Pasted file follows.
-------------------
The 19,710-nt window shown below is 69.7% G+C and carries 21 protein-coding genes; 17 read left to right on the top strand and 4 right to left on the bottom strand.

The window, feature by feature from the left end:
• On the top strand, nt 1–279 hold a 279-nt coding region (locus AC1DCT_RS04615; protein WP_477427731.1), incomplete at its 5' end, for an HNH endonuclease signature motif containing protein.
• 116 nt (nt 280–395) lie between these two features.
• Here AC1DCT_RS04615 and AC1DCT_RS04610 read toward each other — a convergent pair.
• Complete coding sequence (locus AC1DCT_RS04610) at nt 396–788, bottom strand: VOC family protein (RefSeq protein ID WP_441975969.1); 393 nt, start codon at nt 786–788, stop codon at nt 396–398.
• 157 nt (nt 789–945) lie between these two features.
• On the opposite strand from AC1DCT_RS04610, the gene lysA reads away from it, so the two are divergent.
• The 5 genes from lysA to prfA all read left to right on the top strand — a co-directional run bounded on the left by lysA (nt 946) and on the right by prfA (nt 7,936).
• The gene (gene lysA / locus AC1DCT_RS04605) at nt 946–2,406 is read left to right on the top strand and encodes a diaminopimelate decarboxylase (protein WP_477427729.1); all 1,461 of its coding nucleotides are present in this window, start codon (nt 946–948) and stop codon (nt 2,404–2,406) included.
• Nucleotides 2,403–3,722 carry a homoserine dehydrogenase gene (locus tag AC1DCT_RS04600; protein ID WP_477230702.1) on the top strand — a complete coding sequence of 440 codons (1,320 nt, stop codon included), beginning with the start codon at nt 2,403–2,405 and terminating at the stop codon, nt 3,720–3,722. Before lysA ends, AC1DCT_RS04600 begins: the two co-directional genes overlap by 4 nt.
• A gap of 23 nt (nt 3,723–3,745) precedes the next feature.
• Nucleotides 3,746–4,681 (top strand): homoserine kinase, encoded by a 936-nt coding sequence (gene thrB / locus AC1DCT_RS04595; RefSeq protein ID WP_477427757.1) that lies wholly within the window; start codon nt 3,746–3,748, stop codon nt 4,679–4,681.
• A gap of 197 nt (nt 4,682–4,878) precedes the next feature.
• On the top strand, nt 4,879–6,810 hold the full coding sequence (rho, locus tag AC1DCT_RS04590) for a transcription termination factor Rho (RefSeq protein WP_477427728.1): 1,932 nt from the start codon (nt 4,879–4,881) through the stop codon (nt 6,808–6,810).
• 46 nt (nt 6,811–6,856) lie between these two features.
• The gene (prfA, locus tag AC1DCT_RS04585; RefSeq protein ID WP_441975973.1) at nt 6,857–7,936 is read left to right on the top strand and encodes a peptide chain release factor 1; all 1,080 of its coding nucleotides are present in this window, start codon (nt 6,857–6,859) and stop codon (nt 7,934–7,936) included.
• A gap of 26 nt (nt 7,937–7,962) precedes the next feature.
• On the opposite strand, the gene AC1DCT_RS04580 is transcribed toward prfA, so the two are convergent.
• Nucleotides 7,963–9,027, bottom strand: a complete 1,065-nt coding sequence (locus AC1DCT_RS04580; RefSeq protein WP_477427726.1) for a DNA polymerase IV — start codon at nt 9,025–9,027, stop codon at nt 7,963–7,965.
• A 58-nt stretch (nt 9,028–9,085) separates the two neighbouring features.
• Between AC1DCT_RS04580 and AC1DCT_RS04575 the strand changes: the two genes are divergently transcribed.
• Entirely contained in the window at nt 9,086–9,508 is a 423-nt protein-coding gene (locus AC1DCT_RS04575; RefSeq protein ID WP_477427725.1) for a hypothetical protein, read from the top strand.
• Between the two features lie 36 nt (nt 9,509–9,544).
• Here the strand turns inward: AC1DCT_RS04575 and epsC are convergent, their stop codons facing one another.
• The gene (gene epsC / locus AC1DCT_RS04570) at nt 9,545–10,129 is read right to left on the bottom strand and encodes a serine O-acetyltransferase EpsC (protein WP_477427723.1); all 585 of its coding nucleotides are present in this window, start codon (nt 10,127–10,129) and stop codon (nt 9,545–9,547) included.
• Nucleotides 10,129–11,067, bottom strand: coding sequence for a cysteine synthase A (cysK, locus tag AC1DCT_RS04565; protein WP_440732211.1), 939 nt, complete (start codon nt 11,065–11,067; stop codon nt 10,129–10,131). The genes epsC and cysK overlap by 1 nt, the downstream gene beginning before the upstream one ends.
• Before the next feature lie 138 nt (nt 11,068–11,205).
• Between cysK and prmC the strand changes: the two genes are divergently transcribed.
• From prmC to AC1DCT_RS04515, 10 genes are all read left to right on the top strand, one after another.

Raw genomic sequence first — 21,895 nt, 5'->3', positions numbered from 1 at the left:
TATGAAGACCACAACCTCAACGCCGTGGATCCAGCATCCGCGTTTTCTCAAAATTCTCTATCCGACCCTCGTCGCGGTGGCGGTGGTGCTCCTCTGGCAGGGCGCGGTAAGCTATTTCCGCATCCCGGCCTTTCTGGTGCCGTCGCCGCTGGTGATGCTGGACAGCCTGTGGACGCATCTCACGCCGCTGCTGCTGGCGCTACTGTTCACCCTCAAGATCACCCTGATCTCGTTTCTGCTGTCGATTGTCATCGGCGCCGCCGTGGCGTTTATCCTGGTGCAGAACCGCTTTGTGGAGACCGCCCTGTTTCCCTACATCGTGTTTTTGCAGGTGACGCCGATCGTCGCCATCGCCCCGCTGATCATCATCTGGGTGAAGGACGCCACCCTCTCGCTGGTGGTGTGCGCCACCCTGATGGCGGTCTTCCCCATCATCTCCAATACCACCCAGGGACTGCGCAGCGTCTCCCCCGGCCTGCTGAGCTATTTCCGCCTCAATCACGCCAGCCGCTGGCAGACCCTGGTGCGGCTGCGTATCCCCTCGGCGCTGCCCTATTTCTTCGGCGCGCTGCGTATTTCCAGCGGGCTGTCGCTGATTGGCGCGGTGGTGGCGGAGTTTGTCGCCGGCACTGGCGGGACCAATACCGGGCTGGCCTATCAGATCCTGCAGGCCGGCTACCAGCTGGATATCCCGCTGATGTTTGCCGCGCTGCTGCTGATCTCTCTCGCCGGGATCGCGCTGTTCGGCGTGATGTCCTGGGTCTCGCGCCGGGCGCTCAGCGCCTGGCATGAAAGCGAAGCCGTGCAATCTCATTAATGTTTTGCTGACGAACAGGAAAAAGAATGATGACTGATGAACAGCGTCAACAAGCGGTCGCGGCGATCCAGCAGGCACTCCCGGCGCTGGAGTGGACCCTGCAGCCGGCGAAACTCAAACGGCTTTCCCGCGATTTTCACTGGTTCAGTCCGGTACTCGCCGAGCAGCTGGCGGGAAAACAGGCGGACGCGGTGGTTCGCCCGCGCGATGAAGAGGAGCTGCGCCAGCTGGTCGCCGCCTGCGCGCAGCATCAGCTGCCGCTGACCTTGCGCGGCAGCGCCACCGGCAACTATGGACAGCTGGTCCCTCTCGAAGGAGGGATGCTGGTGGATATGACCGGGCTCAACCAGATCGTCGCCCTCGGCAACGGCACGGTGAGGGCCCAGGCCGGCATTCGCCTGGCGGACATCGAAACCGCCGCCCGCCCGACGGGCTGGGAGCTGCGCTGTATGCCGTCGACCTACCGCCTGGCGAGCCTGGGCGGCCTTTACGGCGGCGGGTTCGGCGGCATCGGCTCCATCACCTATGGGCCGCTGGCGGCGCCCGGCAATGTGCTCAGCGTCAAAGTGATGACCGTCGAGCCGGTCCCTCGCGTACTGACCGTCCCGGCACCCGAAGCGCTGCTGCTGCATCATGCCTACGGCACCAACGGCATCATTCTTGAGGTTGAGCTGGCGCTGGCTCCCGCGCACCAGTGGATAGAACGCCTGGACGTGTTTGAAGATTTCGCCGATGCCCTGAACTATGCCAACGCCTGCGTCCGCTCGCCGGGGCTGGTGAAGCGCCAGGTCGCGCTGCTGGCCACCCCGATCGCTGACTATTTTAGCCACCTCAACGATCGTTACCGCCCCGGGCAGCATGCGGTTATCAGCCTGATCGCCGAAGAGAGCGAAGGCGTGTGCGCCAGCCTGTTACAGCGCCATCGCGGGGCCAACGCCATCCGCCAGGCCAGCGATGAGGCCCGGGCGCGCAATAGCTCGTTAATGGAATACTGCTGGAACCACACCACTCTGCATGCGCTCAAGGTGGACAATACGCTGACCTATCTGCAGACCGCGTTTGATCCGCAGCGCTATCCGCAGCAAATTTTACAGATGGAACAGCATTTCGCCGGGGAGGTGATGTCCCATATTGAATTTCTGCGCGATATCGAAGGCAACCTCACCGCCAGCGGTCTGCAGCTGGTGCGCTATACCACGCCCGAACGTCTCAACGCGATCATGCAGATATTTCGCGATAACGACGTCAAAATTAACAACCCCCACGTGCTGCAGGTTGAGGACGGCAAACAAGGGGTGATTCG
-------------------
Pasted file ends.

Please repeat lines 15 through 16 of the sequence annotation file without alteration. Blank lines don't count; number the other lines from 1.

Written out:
• On the top strand, nt 4,879–6,810 hold the full coding sequence (rho, locus tag AC1DCT_RS04590) for a transcription termination factor Rho (RefSeq protein WP_477427728.1): 1,932 nt from the start codon (nt 4,879–4,881) through the stop codon (nt 6,808–6,810).
• 46 nt (nt 6,811–6,856) lie between these two features.